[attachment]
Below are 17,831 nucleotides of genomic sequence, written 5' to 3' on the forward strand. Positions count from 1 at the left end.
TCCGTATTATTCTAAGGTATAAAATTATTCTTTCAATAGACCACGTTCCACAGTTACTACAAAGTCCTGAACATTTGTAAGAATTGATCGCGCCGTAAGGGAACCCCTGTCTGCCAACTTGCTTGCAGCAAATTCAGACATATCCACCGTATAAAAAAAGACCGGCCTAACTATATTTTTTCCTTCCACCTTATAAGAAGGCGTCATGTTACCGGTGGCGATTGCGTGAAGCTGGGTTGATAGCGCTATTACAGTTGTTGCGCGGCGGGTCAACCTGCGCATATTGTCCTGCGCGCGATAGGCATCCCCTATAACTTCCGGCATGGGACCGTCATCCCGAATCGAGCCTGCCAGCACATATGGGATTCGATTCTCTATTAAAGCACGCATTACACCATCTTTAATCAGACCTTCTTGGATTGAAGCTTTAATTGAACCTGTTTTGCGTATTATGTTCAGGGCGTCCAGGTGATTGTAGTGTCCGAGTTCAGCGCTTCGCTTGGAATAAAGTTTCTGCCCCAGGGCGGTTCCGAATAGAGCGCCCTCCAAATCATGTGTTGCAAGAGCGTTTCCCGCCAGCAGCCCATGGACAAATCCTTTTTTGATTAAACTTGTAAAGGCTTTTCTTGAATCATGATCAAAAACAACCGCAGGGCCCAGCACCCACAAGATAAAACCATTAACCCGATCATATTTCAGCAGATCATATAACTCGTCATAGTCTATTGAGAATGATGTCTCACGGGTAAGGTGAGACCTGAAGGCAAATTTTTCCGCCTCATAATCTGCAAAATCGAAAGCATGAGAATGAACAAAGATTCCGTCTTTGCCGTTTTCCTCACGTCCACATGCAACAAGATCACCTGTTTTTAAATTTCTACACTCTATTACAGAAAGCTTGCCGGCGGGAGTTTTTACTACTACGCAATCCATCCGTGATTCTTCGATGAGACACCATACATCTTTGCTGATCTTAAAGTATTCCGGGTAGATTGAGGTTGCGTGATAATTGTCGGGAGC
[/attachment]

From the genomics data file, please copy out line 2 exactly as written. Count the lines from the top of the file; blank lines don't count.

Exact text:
TCCGTATTATTCTAAGGTATAAAATTATTCTTTCAATAGACCACGTTCCACAGTTACTACAAAGTCCTGAACATTTGTAAGAATTGATCGCGCCGTAAGGGAACCCCTGTCTGCCAACTTGCTTGCAGCAAATTCAGACATATCCACCGTATAAAAAAAGACCGGCCTAACTATATTTTTTCCTTCCACCTTATAAGAAGGCGTCATGTTACCGGTGGCGATTGCGTGAAGCTGGGTTGATAGCGCTATTACAGTTGTTGCGCGGCGGGTCAACCTGCGCATATTGTCCTGCGCGCGATAGGCATCCCCTATAACTTCCGGCATGGGACCGTCATCCCGAATCGAGCCTGCCAGCACATATGGGATTCGATTCTCTATTAAAGCACGCATTACACCATCTTTAATCAGACCTTCTTGGATTGAAGCTTTAATTGAACCTGTTTTGCGTATTATGTTCAGGGCGTCCAGGTGATTGTAGTGTCCGAGTTCAGCGCTTCGCTTGGAATAAAGTTTCTGCCCCAGGGCGGTTCCGAATAGAGCGCCCTCCAAATCATGTGTTGCAAGAGCGTTTCCCGCCAGCAGCCCATGGACAAATCCTTTTTTGATTAAACTTGTAAAGGCTTTTCTTGAATCATGATCAAAAACAACCGCAGGGCCCAGCACCCACAAGATAAAACCATTAACCCGATCATATTTCAGCAGATCATATAACTCGTCATAGTCTATTGAGAATGATGTCTCACGGGTAAGGTGAGACCTGAAGGCAAATTTTTCCGCCTCATAATCTGCAAAATCGAAAGCATGAGAATGAACAAAGATTCCGTCTTTGCCGTTTTCCTCACGTCCACATGCAACAAGATCACCTGTTTTTAAATTTCTACACTCTATTACAGAAAGCTTGCCGGCGGGAGTTTTTACTACTACGCAATCCATCCGTGATTCTTCGATGAGACACCATACATCTTTGCTGATCTTAAAGTATTCCGGGTAGATTGAGGTTGCGTGATAATTGTCGGGAGC